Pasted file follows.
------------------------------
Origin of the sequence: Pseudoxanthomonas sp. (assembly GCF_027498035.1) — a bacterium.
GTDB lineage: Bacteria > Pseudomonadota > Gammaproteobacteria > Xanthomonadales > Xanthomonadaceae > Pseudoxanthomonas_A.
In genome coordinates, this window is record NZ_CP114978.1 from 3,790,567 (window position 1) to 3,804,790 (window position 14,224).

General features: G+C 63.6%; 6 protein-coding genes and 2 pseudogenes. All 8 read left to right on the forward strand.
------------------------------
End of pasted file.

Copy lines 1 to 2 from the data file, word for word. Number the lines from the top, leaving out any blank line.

Origin of the sequence: Pseudoxanthomonas sp. (assembly GCF_027498035.1) — a bacterium.
GTDB lineage: Bacteria > Pseudomonadota > Gammaproteobacteria > Xanthomonadales > Xanthomonadaceae > Pseudoxanthomonas_A.